• Number of personal data sets returned in queries from a proxy IP address – 20,000 per 24 hours [3][4]
  • Number of personal data sets returned in queries from an SSO Account – 1,000 per 24 hours [3][4]

Update service:

  • Number of update e-mails sent to [email protected] – Unlimited [1]
  • Number of updates submitted through the syncupdates interface – Unlimited [1]
  • Number of updates submitted through the webupdates interface – Unlimited [1]
  • Number of objects contained in a single update message – 5,000
  • Size of a single update message – 500Kb
  • Number of queued e-mail update messages from any one e-mail address – 100


Number of simultaneous connections to the RIPE Database server – 3 [2]

Anti-avoidance and Connected Persons

One way that the principles of this policy can be compromised is if Users try to give the impression that they are separate, or claim to be separate, when in fact they are acting together to pool their limits, for example. If the RIPE NCC believes Users are acting in a coordinated way to bypass the above limits, we will consider the situation and act on a case-by-case basis.


[1] Where no limits are set, or a limit is set as Unlimited, we work on the basis of reasonable use. This means that we expect Users not to do anything that could abuse or damage the RIPE Database service or cause service disruption for other Users. If we detect any User causing problems we may, at our sole discretion, slow down or temporarily or permanently block Access to the RIPE Database services for that User.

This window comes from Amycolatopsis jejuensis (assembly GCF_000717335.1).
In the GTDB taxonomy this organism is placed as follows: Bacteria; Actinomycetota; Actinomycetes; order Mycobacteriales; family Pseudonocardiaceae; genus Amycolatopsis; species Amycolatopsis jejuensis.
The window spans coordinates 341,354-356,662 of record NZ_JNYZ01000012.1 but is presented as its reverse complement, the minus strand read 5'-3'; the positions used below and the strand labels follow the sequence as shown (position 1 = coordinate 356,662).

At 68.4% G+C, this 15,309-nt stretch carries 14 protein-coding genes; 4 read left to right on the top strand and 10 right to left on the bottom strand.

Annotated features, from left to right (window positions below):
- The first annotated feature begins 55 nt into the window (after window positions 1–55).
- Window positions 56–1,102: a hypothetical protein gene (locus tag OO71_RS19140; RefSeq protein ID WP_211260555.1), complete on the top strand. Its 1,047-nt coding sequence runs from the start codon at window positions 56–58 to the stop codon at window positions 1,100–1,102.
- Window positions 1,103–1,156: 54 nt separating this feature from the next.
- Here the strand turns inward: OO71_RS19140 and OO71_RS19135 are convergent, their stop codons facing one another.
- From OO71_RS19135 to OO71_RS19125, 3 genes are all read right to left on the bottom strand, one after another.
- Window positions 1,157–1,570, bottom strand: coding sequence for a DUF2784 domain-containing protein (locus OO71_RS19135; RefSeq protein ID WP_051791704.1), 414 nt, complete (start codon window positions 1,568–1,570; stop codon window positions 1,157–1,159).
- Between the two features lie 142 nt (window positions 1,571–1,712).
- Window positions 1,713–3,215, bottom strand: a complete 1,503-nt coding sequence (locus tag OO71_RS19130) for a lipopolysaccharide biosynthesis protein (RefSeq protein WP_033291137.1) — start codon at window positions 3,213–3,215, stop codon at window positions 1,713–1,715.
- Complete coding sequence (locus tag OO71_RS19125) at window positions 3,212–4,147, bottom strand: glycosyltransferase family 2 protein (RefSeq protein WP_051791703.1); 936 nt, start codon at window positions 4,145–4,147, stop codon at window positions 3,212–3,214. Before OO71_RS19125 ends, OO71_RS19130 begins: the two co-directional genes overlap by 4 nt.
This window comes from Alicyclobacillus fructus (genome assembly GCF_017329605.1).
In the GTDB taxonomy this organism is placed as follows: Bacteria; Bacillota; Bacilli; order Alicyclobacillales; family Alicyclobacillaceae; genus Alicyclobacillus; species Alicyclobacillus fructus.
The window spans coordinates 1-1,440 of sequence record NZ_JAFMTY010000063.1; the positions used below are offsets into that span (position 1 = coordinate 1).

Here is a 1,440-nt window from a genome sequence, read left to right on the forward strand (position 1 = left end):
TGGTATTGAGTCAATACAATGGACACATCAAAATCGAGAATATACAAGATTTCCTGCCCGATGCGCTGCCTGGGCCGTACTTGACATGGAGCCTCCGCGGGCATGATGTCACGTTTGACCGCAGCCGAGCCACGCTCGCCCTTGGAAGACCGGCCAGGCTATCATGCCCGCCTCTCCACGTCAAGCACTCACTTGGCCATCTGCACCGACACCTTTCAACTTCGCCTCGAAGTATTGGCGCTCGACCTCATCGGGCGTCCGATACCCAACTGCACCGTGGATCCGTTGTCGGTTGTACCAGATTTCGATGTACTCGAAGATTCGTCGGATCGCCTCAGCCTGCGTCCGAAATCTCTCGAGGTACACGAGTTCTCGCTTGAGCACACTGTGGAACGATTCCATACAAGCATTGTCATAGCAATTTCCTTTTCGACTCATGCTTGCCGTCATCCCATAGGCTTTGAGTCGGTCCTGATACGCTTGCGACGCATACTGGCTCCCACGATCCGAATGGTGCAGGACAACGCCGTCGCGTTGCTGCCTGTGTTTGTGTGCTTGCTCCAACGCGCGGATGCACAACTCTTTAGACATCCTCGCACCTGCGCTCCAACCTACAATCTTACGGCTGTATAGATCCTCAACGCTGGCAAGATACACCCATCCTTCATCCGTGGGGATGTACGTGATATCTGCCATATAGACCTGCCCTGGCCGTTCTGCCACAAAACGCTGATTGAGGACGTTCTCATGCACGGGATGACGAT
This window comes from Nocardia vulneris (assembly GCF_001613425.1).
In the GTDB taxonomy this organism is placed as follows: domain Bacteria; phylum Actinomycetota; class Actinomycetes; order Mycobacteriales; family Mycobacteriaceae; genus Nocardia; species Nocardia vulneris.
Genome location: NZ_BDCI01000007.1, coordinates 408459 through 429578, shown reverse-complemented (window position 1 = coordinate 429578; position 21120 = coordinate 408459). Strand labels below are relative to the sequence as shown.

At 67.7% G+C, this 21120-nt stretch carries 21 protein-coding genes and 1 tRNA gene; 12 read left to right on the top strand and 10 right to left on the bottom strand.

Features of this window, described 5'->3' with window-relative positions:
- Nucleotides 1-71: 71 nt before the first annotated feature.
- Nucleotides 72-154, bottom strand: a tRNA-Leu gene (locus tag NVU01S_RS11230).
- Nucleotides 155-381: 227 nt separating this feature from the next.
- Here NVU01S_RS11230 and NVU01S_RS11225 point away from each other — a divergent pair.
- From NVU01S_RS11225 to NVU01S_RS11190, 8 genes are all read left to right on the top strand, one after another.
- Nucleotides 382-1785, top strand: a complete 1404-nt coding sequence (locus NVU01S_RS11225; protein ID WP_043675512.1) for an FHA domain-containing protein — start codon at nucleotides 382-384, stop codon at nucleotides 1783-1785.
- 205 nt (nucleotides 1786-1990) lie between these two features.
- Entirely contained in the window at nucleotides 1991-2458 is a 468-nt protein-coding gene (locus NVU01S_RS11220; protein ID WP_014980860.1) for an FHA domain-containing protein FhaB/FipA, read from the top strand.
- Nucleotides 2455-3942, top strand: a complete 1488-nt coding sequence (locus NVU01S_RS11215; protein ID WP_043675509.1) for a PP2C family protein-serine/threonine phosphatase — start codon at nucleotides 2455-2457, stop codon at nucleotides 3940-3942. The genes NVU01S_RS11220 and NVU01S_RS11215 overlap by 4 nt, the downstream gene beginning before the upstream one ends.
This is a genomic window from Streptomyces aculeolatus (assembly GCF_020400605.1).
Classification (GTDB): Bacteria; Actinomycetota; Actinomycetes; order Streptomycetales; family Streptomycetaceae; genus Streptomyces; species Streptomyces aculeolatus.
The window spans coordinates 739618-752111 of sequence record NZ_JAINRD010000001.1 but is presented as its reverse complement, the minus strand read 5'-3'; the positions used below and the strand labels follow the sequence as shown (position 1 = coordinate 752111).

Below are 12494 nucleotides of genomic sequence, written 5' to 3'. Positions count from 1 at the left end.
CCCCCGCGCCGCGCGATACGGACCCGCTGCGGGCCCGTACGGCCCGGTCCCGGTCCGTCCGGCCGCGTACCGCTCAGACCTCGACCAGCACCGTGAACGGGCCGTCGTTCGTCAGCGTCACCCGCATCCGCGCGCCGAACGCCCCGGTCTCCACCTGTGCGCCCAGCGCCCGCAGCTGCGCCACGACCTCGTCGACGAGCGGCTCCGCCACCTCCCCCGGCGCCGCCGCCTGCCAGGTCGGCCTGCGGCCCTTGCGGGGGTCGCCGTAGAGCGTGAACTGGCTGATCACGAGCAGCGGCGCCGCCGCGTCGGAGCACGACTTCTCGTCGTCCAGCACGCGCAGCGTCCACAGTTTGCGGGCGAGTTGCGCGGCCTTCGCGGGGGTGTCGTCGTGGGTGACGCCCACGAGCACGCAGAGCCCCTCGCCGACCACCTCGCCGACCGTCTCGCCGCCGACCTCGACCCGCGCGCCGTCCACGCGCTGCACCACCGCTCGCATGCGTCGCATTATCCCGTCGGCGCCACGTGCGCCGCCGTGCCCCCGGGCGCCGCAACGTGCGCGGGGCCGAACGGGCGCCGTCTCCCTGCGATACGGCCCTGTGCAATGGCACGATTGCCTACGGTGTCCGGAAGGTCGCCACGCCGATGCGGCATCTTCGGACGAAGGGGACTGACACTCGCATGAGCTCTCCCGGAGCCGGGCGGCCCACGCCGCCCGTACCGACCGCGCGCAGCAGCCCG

[2] Queries can be sent to the RIPE Database without the need to wait for the previous query to return.

[3] If the number of personal data sets limit is exceeded, the User will be temporarily blocked from making any queries to the RIPE Database from the IP address, or SSO Account, submitting the queries for personal data. The number of queries accepted from the temporarily blocked IP address or SSO Account will recover exponentially over time. This will allow a slower query rate for some time. However, if a User is temporarily blocked several times, or continues to submit queries excessively even while blocked, they will be permanently blocked from querying the RIPE Database from that IP address or SSO Account, as the case may be. Despite the set limits for queries by the RIPE Database User, the email contacts which are included in the ”abuse-c” attribute are meant to be available with no restrictions to bulk access. Because this attribute can potentially be filled in with email addresses that could be considered to be personal, it is the maintainer's responsibility to inform the individual whose personal details will be referenced in the RIPE Database and obtain their consent for use of their data.

[4] Queries which are made to the RIPE Database by a User logged into their SSO Account will be accounted for separately from the IP address of that User. This means that if a User is logged in to their SSO Account, any query for objects containing personal data will be counted against their SSO Account and not their IP address. If a User is not logged into their SSO Account any queries for objects containing personal data will be counted against their IP address.